If you’ve been on the Internet for long enough, you may remember the old UNIX finger command. With finger, you could just type in a command like finger firstname.lastname@example.org and the email server would return more information about this person. Today, Google enabled the next generation of the finger command – WebFinger – for all Gmail accounts with public profiles. WebFinger provides users with a standardized and decentralized way of sharing their profile and identity information online.
Making Your Email Address More Useful
You can think of WebFinger as an email-centric cousin of OpenID. While OpenID associates your identity with a URL, WebFinger links your identity to your email address. WebFinger can store metadata about your account and make it publicly accessible. This data can include your public profile data, information about other services that are used by this email address, a URL to your avatar, or – if you choose so – a declaration that this address doesn’t have any metadata associated with it. The WebFinger metadata can also point to an alternative identity provider, which can be an OpenID server.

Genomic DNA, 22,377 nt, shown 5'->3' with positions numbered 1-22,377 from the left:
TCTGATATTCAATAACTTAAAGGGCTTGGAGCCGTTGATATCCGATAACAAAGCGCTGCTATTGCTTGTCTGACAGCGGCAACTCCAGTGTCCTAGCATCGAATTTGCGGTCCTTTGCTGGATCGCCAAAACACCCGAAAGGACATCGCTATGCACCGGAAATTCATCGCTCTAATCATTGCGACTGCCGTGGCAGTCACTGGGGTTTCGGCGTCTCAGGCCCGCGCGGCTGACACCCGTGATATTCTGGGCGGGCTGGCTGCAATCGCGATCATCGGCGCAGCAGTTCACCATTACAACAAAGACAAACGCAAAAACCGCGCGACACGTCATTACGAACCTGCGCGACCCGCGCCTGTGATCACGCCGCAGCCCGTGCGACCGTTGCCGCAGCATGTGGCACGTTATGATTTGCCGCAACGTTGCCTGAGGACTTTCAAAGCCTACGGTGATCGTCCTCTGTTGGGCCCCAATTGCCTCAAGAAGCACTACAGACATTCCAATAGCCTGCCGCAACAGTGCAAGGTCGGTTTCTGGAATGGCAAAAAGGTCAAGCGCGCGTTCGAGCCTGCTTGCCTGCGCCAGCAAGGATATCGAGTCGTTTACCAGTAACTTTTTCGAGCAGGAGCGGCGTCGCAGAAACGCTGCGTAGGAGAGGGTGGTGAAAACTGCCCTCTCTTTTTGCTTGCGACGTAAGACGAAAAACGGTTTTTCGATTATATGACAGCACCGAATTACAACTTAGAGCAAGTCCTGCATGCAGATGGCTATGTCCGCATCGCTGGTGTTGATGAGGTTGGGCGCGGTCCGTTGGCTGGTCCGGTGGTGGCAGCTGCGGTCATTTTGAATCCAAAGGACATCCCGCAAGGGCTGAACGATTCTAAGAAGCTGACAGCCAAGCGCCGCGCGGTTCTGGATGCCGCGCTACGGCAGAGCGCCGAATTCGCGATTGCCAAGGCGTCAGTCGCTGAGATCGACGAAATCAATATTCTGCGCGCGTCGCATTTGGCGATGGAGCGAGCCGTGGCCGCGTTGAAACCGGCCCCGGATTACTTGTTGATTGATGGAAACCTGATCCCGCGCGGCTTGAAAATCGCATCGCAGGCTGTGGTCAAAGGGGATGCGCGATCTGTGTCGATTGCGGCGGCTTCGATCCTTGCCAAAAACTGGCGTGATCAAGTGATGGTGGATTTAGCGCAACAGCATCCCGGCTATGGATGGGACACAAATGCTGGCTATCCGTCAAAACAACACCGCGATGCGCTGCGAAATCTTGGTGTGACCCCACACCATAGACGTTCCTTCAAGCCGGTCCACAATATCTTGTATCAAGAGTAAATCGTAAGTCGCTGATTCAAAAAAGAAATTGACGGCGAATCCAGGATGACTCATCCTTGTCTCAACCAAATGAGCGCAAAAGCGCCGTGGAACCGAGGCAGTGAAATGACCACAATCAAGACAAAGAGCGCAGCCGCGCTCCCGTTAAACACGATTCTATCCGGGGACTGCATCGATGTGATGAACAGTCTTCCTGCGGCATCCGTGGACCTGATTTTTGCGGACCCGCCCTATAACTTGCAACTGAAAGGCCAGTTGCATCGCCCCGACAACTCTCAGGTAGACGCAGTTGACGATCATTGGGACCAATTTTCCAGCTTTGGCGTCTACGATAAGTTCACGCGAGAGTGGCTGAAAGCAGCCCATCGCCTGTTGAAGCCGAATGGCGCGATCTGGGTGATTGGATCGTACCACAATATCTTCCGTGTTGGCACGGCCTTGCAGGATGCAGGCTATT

Update: we should note that while webfinger accounts look like email addresses – and often are email addresses – they can also simply point to a webfinger account that isn’t actually an email address, too. It could just point to a public profile.
Adding Value to Google Profiles
With Buzz, Google already put a lot of emphasis on Google Profiles and today’s announcement increases the value of these profiles even more. It’s important to note, though, that WebFinger is an open and free protocol, so any email service and identity provider can implement it. You can find more detailed information about the WebFinger protocol here.
Image Credit: Flickr user purpelslog.